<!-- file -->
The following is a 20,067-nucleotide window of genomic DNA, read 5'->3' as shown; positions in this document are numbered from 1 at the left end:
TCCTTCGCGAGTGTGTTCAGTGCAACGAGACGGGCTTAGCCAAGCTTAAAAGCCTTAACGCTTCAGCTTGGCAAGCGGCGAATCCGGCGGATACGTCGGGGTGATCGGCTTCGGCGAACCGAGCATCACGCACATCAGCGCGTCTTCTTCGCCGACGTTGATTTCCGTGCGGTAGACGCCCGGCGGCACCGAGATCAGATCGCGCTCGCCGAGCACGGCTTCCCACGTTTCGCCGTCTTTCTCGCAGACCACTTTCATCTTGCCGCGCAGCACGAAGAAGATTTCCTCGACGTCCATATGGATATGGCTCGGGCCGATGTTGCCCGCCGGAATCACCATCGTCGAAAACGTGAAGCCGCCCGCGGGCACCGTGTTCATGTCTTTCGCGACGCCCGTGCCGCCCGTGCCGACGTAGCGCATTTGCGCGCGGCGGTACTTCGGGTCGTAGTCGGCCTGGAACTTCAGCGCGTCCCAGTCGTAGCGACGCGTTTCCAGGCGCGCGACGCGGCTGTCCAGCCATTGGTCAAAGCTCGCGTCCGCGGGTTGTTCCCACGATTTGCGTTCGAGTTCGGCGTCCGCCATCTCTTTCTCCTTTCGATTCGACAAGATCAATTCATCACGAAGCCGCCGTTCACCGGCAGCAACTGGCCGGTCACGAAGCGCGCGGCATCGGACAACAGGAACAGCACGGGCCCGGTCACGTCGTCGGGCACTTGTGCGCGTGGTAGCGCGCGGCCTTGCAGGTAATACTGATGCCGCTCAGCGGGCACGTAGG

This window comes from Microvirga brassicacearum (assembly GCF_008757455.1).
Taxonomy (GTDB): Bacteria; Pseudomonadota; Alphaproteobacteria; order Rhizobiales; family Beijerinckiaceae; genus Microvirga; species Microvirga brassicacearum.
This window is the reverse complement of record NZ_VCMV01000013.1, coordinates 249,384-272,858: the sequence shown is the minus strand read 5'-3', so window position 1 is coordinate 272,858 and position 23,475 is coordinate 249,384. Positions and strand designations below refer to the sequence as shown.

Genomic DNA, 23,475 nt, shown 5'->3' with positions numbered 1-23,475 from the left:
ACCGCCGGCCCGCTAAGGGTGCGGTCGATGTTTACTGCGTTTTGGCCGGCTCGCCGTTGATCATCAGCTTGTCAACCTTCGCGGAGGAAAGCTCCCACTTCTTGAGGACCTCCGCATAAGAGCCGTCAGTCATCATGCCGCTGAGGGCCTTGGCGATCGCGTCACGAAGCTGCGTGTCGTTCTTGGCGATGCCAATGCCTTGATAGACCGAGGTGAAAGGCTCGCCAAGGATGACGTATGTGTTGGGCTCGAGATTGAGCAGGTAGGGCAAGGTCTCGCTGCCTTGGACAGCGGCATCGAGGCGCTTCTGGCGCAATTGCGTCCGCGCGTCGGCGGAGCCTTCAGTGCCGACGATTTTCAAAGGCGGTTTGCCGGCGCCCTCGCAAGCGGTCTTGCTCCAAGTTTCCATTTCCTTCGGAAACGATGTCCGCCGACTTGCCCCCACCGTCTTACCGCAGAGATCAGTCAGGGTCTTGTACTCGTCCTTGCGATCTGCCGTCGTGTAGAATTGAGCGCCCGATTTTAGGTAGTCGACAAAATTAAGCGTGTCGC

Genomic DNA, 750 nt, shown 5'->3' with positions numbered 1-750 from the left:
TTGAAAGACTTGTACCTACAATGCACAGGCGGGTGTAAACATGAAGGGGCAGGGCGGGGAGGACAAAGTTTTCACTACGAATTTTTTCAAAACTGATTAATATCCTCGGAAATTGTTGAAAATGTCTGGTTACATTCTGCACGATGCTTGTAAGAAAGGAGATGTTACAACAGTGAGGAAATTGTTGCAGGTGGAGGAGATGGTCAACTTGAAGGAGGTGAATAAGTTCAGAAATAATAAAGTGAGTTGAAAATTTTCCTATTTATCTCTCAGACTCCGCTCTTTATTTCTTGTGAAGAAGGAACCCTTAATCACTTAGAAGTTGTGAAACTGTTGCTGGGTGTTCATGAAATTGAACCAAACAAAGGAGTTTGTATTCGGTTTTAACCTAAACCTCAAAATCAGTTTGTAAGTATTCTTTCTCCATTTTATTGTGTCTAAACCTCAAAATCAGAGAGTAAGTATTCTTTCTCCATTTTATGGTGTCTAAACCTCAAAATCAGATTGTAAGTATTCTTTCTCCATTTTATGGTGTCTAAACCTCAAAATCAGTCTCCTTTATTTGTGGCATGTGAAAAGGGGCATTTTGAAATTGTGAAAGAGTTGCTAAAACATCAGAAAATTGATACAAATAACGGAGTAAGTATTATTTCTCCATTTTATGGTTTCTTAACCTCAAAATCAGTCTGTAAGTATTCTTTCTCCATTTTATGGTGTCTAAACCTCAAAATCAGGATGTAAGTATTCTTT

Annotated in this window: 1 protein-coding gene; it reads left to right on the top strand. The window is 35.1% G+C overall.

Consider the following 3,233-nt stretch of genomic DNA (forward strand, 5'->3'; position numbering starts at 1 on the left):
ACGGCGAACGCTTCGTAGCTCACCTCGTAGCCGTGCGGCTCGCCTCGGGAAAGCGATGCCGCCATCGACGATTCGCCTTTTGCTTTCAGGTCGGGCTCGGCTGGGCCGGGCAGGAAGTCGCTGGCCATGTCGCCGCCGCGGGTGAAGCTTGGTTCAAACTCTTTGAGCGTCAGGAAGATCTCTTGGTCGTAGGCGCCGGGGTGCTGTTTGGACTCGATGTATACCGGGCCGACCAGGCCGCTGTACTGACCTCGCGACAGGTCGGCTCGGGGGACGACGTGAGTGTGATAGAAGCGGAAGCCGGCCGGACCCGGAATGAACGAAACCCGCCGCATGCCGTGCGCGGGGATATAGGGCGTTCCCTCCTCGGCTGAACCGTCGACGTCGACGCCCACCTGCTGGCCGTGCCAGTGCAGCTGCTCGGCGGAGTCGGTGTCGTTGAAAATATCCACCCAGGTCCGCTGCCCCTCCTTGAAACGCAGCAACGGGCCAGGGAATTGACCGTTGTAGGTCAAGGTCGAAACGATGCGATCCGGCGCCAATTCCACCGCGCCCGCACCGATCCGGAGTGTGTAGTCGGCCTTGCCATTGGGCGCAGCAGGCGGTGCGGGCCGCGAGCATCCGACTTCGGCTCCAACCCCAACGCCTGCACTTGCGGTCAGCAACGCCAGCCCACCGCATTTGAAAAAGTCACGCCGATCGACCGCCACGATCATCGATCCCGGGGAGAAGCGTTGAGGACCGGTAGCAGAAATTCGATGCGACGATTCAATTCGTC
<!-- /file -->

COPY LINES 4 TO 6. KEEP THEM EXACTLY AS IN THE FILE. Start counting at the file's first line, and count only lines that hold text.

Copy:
Taxonomy (GTDB): Bacteria; Pseudomonadota; Alphaproteobacteria; order Rhizobiales; family Beijerinckiaceae; genus Microvirga; species Microvirga brassicacearum.
This window is the reverse complement of record NZ_VCMV01000013.1, coordinates 249,384-272,858: the sequence shown is the minus strand read 5'-3', so window position 1 is coordinate 272,858 and position 23,475 is coordinate 249,384. Positions and strand designations below refer to the sequence as shown.

Genomic DNA, 23,475 nt, shown 5'->3' with positions numbered 1-23,475 from the left: